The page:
Astronomers using the NASA/ESA Hubble Space Telescope have detected massive cyclones and other dynamic weather activity swirling on WASP-121b, an ultrahot-Jupiter exoplanet approximately 881 light-years away in the constellation of Puppis.
WASP-121b is a gas-giant exoplanet 1.87 times bigger than Jupiter and 1.18 times more massive.
First discovered in 2016, this alien world takes just 1.3 days to orbit its parent F6-type star, WASP-121.
WASP-121b is so close to the star that if it got any closer, the star’s gravity would start ripping it apart.
Astronomers estimate the planet’s temperature to be about 2,500 degrees Celsius (4,600 degrees Fahrenheit), hot enough to boil some metals.
In the new research, Caltech astronomer Jack Skinner and his colleagues analyzed observations of WASP-12 b taken by Hubble in 2016, 2018, and 2019.
The researchers found that the planet has a dynamic atmosphere, changing over time.
They used sophisticated modeling techniques to demonstrate that these dramatic temporal variations could be explained by weather patterns in the exoplanet’s atmosphere.
They found that WASP-121b’s atmosphere shows notable differences between observations.
Most dramatically, there could be massive weather fronts, storms, and massive cyclones that are repeatedly created and destroyed due to the large temperature difference between the star-facing side and dark side of the exoplanet.
The authors also detected an apparent offset between the exoplanet’s hottest region and the point on the planet closest to the star, as well as variability in the chemical composition of the exoplanet’s atmosphere (as measured via spectroscopy).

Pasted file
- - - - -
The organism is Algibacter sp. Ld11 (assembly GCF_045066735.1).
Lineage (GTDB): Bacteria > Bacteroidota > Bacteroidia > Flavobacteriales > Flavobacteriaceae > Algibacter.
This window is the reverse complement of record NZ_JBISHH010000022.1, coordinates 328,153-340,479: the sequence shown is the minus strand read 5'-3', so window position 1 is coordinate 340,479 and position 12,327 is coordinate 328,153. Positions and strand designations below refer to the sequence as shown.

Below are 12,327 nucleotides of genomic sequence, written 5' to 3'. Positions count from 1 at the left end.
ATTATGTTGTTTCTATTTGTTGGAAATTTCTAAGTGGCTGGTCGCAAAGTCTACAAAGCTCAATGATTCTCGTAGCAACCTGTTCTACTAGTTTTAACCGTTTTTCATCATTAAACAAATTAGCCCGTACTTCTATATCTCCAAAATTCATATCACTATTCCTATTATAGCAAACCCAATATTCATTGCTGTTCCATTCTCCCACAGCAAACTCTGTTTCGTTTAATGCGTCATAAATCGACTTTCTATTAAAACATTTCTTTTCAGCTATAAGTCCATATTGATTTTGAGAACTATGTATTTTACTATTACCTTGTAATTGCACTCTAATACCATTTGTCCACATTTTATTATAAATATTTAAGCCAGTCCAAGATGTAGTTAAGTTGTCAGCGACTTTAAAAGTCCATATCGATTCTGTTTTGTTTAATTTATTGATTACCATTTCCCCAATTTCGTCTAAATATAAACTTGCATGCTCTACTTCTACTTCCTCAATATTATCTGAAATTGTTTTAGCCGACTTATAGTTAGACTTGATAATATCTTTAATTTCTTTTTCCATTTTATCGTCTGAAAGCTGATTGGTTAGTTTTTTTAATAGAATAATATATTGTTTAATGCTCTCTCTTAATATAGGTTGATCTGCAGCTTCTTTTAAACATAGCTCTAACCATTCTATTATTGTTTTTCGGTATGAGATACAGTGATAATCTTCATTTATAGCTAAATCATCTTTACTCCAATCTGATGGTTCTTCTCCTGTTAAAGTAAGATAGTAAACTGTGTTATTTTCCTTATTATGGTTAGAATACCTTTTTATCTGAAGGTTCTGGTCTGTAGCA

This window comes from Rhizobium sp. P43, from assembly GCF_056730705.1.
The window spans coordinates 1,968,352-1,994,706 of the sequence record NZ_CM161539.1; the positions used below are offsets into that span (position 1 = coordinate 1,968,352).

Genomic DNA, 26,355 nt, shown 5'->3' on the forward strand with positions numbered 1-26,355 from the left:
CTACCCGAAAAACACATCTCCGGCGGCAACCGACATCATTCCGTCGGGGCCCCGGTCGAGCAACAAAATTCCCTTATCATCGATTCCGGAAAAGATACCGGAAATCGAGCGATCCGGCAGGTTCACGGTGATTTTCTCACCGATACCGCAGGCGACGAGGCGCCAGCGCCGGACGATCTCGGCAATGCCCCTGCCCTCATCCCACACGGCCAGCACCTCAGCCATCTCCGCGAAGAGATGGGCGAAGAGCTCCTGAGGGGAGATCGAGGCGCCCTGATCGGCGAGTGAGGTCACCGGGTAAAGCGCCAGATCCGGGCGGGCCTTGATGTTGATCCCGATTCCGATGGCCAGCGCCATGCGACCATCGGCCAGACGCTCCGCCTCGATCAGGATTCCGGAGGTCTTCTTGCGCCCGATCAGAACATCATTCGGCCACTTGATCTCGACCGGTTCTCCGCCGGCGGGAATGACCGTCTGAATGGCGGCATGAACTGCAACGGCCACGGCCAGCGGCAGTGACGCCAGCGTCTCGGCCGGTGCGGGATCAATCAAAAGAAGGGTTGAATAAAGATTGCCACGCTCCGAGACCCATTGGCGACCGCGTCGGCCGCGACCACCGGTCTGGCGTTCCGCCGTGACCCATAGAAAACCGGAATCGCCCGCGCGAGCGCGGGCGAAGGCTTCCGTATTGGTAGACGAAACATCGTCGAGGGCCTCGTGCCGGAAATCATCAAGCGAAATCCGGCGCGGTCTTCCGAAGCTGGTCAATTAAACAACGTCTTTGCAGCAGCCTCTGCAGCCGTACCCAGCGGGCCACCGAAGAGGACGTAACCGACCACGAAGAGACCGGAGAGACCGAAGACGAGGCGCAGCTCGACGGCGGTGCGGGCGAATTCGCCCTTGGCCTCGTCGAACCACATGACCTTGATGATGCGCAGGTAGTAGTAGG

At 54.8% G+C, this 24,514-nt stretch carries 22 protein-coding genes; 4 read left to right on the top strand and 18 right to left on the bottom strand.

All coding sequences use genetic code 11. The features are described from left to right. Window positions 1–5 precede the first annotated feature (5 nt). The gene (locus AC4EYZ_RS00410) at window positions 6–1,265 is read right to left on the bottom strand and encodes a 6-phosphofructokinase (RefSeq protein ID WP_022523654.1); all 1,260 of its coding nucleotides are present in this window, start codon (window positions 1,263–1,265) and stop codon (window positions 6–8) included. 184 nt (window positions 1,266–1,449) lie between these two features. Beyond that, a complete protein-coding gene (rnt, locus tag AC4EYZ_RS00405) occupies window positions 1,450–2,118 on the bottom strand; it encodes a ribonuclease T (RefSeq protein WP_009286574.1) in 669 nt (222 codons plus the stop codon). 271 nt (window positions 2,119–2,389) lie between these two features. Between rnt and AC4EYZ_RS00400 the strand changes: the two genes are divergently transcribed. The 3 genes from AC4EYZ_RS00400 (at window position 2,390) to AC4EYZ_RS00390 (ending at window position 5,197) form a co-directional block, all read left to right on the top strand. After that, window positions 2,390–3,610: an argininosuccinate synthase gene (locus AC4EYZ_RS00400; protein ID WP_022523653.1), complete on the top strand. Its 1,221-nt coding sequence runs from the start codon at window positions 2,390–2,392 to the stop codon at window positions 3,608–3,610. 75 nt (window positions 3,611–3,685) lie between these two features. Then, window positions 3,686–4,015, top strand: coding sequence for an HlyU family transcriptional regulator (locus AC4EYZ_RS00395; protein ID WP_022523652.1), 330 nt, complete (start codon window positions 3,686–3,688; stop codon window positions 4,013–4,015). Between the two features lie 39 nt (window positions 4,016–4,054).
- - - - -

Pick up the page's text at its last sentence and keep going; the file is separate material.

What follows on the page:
They reached these conclusions by using computational models to help explain observed changes in the exoplanet’s atmosphere.
“The remarkable details of our exoplanet atmosphere simulations allow us to accurately model the weather on ultrahot planets like WASP-121b,” Dr. Skinner said.
“Here we make a significant step forward by combining observational constraints with atmosphere simulations to understand the time-varying weather on these planets.”
“This is a hugely exciting result as we move forward for observing weather patterns on exoplanets,” said Dr. Quentin Changeat, an astronomer at the Space Telescope Science Institute.
“Studying exoplanets’ weather is vital to understanding the complexity of exoplanet atmospheres on other worlds, especially in the search for exoplanets with habitable conditions.”
“The assembled data-set represents a significant amount of observing time for a single planet and is currently the only consistent set of such repeated observations.”
“The information that we extracted from those observations was used to infer the chemistry, temperature, and clouds of the atmosphere of WASP-121b at different times.”
“This provided us with an exquisite picture of the planet changing over time.”
Quentin Changeat et al. 2024. Is the atmosphere of the ultra-hot Jupiter WASP-121b variable? ApJS, in press; arXiv: 2401.01465